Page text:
(Note: This review covers the second half of the series finale event. A previous review covered the first half.)
The irony of this series finale is that it's technically not the series finale. The upcoming direct-to-DVD release, "Prison Break: Final Break", presents two episodes set in the period before the epilogue in this episode. It's not necessary to see those extra episodes to get the gist of what happens, but it does present a slight disconnect in terms of closure. It would have been better if FOX had agreed to air those two episodes and tack the epilogue onto the very end. (As such, based on the separate nature of the release, those episodes will not be counted as part of the fourth season.)
My biggest problem with this episode was the resolution of the fight against the Company. The entire fourth season has been a reflection of the second season, in that it was about escaping the metaphorical prison of the Company's power over all their lives. As such, there was the logical expectation that Michael would be the one to make it happen, as the troubled genius at the heart of the series.
Instead, Michael is bailed out twice. First, he is saved by Sucre and C-Note when all his other options have evaporated. It makes for a great moment, and it harkens back to Michael's admission that his plans would never succeed without the right people in the right places, but he was completely unaware that they were coming. I can see what the writers were going for, in terms of unexpected twists, but it was disappointing.
But far worse was the decision to have a reformed Paul Kellerman come to Michael's rescue with a deal that came out of nowhere. While it's certainly true, as Michael admits, that there was no other option left, especially with Mahone and Sucre in federal custody, it's a huge deus ex machina solution to the problem. Perhaps worse, this issue could have gone away if the writers had seeded the season with hints that the organization founded by Michael and Lincoln's father was still viable and they were moving in the shadows.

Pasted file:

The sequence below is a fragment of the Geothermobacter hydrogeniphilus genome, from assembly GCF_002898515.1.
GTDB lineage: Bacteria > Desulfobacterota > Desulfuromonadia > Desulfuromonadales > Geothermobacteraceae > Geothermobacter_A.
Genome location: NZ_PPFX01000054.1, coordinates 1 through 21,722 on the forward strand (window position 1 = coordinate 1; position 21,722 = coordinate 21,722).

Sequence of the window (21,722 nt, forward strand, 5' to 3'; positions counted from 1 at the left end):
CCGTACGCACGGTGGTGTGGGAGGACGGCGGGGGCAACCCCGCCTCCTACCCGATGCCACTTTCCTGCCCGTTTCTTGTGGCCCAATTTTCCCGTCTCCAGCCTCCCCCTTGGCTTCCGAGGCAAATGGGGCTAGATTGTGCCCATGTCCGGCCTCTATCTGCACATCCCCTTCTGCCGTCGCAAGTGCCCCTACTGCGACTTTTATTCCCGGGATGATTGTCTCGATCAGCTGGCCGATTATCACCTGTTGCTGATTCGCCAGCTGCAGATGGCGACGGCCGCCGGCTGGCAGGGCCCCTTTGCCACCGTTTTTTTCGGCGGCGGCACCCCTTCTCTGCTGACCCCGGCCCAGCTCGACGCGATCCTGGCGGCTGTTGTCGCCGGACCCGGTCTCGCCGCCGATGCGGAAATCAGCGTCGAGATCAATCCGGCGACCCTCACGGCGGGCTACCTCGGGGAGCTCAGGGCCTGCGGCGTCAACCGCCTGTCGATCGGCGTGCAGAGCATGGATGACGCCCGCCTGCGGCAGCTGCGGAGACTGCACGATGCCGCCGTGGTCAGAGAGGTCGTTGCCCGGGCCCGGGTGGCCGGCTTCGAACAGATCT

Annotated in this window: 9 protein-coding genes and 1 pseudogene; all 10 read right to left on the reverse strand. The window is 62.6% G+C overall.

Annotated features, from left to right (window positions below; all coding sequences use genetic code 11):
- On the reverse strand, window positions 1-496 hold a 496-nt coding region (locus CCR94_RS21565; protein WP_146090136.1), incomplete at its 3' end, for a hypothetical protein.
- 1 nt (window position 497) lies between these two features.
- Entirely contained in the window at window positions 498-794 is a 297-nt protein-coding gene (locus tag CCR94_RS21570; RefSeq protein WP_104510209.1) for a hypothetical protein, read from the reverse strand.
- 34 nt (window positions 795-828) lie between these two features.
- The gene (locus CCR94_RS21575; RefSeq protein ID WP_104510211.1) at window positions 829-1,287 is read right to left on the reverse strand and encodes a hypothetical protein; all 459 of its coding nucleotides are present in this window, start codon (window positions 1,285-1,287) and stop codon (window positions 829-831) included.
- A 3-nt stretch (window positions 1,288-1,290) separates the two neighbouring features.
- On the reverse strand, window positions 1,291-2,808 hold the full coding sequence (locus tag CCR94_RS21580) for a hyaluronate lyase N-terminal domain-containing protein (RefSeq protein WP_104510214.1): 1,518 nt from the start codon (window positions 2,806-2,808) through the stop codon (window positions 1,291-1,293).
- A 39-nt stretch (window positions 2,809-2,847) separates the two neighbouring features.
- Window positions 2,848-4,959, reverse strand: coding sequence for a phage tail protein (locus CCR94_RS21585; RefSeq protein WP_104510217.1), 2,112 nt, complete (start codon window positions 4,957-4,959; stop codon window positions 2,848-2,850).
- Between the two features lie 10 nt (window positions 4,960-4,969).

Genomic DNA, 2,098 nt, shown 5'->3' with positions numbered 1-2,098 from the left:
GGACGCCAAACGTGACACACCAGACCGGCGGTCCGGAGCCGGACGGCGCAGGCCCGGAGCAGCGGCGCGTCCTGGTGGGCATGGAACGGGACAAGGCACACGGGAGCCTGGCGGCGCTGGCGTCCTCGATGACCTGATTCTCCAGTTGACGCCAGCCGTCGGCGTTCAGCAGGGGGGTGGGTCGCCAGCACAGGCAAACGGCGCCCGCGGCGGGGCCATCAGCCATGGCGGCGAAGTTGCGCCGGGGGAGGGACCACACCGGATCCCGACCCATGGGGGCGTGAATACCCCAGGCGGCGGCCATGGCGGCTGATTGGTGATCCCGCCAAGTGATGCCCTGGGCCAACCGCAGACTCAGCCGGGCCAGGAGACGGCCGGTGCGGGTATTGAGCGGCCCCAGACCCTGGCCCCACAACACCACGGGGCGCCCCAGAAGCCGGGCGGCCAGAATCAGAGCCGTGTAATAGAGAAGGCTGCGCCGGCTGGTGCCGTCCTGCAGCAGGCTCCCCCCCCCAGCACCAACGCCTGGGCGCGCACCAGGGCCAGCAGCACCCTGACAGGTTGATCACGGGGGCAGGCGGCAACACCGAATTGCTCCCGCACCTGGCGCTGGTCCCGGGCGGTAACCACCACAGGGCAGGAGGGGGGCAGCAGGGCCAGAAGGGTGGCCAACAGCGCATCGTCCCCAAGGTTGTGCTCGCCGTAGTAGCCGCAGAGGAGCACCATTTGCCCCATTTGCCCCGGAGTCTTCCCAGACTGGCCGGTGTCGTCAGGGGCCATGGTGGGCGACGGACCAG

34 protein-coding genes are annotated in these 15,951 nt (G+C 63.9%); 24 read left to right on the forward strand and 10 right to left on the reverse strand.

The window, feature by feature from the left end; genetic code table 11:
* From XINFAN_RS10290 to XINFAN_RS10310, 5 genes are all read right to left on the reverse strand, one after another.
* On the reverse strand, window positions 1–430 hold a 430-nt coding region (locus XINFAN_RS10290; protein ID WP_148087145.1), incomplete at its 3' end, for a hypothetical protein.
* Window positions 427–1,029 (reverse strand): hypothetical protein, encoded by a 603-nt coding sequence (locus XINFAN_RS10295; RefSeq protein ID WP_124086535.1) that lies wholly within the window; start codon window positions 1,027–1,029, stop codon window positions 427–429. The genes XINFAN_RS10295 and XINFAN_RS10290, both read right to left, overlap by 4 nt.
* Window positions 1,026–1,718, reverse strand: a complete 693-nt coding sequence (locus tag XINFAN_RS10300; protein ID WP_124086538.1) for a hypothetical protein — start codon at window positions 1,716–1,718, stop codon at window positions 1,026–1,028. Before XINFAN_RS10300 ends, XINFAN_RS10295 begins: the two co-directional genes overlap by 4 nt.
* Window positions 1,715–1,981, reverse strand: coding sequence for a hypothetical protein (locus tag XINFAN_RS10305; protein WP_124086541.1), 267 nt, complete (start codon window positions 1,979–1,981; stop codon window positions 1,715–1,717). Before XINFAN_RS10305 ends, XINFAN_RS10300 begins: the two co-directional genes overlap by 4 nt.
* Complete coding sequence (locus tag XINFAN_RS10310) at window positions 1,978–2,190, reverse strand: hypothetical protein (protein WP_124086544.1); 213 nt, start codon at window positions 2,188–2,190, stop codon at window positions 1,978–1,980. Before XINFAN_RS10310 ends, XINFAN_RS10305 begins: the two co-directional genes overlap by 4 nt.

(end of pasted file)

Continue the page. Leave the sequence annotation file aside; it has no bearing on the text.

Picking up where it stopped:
This is unfortunate, because otherwise, the writers did a fairly good job wrapping up the main plot points, particularly in terms of the character arcs. I'm thrilled that Mahone survived and found some measure of happiness, Lincoln gets his freedom, all the villains end up dead or back behind bars where they belong, and Sara and Michael get some short measure of happiness.
The only quibble I have is Michael's fate. The epilogue was very well done, and I love the idea that those particular characters go to Michael's grave every year and pay their respects. I was most gratified by the presence of Mahone, who seems to be on very good terms with the rest of the Escape Squad now. My problem is that his death seems unnecessary out of the context of the struggle to break free of the Company. Why let him survive that, only to kill him (in a supposedly ironic move) with a condition that was supposedly cured?
I can certainly understand that the writers didn't want to go for the 100% happy conclusion when all was said and done, but there were far more elegant ways of making it happen. And while I get the thematic intention of having Michael lose his life after metaphorically giving it up for the sake of his brother in the pilot, it just wasn't satisfying to have it happen in that specific way. But maybe that's the perfect ending for a show that is best remembered for its mixture of wild creativity and inexplicable plot contrivances.